A tribute to Joel Kvernmo, owner of Shorthand

Alice Feng/The Occidental

“Where do you begin to describe an entire person and their life?” Rosanna Kvernmo said, referring to her husband, Joel Kvernmo.

Rosanna and Joel own Shorthand, a local stationery store on York Boulevard. Joel passed away in June 2019 from brain cancer, more specifically known as a Grade III Glioma Anaplastic Astrocytoma, according to a GoFundMe page started in his honor. He was 36 years old.

“He was just the nicest, most welcoming person, and he made everyone that he encountered feel really comfortable,” Rosanna said.

Rosanna originally entered the letterpress industry after graduating from college with a degree in English literature. Joel attended the Cornish College of the Arts to earn his BFA in photography. Rosanna said that at first, she did not really understand the business of letterpress, but took a few classes and found herself completely invested in the art. She started by making custom business cards and wedding invitations for anyone willing to pay. It was mutual friends who led her to cross paths with Joel.

“The very first time I met him, the press I had was hand-operated and he helped me hook a motor that I had — like, the second month we were dating or something,” Rosanna said. “He’s been around since the very beginning. I started printing and then that morphed into making our own greeting cards. A few years later, we started making office supplies like notebooks and pencil pouches, and all of it just happened so organically.”

Fast forward eight years, and Rosanna and Joel own a letterpress company called Iron Curtain Press. In 2016, they opened Shorthand, which has been growing for three and a half years.

The Kvernmos found themselves in the Eagle Rock/Highland Park area, choosing to settle there because of its suburban vibe. Rosanna loves how she and her family can walk almost everywhere, and she even admits to feeling strange when she gets on the freeway. Additionally, the couple has friends in the surrounding area and had been visiting them for several years prior to moving to Highland Park.

“Both of our parents owned their own businesses growing up, so it didn’t feel like a scary thing when we did it,” Rosanna said. “I never anticipated it would be what it is today, but it has to keep growing. What we do love about owning a small business is the hands-on nature of it.”

Customers such as Mia Jones (junior) appreciate the small business feel of stores like Shorthand. Jones commented on how nice the employees within the store always are, and she especially likes how customers can see the love and effort Shorthand staff put into their business.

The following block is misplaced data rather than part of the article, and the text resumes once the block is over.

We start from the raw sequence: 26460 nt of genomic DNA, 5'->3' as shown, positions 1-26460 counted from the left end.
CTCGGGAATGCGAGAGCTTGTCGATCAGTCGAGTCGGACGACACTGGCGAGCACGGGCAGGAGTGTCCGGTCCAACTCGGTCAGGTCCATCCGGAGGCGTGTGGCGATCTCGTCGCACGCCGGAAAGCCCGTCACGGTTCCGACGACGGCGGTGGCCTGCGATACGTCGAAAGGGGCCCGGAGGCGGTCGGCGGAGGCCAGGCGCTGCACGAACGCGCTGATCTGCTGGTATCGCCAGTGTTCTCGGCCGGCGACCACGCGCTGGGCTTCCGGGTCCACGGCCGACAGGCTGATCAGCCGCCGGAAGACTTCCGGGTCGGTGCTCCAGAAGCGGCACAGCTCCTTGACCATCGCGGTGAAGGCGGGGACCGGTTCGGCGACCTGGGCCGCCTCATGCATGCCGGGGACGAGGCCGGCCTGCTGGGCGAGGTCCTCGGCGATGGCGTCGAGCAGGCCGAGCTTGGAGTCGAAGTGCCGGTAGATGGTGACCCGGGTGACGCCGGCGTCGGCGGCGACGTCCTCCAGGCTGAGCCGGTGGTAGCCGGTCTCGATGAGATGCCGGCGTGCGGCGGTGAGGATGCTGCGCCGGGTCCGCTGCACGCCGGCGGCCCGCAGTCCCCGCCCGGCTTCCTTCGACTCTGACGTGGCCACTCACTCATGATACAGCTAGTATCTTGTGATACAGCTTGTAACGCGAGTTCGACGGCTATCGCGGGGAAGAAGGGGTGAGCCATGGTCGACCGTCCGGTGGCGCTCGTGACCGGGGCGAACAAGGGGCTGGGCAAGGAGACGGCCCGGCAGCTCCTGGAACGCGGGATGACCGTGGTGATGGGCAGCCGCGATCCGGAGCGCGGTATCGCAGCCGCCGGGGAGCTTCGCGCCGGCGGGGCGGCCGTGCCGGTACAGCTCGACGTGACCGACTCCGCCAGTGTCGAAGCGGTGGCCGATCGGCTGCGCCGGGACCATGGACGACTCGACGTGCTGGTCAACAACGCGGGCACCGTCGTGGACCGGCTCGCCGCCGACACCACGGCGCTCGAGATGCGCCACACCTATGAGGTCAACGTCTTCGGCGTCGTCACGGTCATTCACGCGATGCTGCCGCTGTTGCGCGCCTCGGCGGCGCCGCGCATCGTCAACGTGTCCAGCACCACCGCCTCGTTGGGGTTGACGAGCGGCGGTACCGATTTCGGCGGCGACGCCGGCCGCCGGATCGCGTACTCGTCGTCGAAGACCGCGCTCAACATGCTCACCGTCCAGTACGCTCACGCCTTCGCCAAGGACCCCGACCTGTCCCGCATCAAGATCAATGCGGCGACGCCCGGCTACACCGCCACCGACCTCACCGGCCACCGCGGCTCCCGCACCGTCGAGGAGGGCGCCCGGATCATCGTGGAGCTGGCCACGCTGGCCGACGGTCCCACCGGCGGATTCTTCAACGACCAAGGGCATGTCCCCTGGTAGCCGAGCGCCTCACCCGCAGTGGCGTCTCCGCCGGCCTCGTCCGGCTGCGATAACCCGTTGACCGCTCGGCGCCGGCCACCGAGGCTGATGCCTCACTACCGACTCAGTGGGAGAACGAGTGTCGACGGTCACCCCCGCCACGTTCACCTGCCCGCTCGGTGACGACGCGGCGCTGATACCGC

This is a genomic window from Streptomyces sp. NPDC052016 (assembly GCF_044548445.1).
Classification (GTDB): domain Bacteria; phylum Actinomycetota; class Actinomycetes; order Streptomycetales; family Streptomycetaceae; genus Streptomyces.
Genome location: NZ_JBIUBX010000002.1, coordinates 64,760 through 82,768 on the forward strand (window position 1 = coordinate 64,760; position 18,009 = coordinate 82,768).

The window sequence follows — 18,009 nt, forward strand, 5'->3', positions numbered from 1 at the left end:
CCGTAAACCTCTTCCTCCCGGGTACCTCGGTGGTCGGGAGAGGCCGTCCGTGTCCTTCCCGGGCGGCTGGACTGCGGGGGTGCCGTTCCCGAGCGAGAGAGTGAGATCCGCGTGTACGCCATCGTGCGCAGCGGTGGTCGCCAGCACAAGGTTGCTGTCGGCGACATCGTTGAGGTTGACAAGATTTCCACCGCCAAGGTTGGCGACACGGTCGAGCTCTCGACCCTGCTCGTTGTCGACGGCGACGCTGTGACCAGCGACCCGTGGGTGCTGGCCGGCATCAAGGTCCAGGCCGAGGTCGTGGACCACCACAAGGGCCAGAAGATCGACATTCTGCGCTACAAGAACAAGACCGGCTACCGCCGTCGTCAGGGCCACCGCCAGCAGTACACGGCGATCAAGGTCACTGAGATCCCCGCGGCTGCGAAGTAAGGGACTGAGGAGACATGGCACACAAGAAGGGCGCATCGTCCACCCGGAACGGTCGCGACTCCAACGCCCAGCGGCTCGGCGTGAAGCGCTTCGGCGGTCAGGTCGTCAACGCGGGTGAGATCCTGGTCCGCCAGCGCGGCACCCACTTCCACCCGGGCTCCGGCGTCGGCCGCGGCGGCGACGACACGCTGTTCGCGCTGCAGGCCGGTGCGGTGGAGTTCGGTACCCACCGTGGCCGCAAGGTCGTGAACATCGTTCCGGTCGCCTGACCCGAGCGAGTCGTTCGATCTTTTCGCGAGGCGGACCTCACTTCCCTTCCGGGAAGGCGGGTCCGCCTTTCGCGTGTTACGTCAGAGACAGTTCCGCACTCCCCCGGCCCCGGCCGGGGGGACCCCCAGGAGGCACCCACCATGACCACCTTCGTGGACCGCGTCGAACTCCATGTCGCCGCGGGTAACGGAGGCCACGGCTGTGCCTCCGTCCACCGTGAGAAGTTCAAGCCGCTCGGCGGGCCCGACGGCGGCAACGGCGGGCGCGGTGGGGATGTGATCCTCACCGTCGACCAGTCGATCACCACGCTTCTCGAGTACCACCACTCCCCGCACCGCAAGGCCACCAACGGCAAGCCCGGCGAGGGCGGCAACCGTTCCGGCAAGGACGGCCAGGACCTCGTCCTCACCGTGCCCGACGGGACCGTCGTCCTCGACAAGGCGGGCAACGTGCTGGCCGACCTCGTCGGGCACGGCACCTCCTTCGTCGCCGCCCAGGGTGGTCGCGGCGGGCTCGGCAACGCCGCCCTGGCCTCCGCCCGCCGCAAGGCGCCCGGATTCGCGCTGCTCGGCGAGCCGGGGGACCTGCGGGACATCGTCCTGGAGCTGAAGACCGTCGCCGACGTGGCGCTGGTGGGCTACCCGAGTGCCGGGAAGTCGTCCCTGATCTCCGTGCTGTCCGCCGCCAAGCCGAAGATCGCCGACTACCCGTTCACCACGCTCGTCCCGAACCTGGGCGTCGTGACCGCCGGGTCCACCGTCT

“They were always super friendly and eager to help you pick out something,” Jones said.

Following Joel’s passing, Rosanna has taken on the lead role of keeping her company going and reassigning tasks Joel once did to existing employees.

“We have a really great team. We have been taking the summer to just think about what were the things that were Joel’s job and how to split them up between people,” Rosanna said. “Certain things like, now we may have to hire someone to do build-outs or other things, but he left us in good shape to get things done.”

Joel’s passing has not only affected Rosanna and her family but the Eagle Rock community as a whole. Ryan Dodge, a retail associate and printer at Shorthand, weighed in on the impact of Joel’s passing.

“Joel always had an uplifting spirit about him,” Dodge said. “If there was a problem, or even just anytime he came in, it was always, ‘Hey Ryan, how’s it going?’ It was something really unique about him that I haven’t seen in anyone else.”

In spite of everything, Rosanna has found a way to stay positive. She says that cancer is obviously a terrible thing, but she is grateful Joel did not suffer or lose any part of his personality. Since brain cancer attacks several different regions of a person’s brain, it is hard to ever know how the individual will be affected, or if they will lose any part of their ability or personality.

“Joel went into surgery making jokes and as far as he knows, he just didn’t wake up,” Rosanna said. “It was so hard to watch that, but at the same time there’s a lot of joy I feel because I do love him so much, so to have him not be suffering or worrying about the future that brings me a lot of peace.”

Joel is survived by his wife of 11 years, Rosanna, daughter Judith, parents Jon and Judi, and sisters Jennifer and Julianne.

This article was revised Sept. 25 at 6:30 p.m. to correct factual errors related to Joel’s age, the date Iron Curtain Press opened, among other minor details.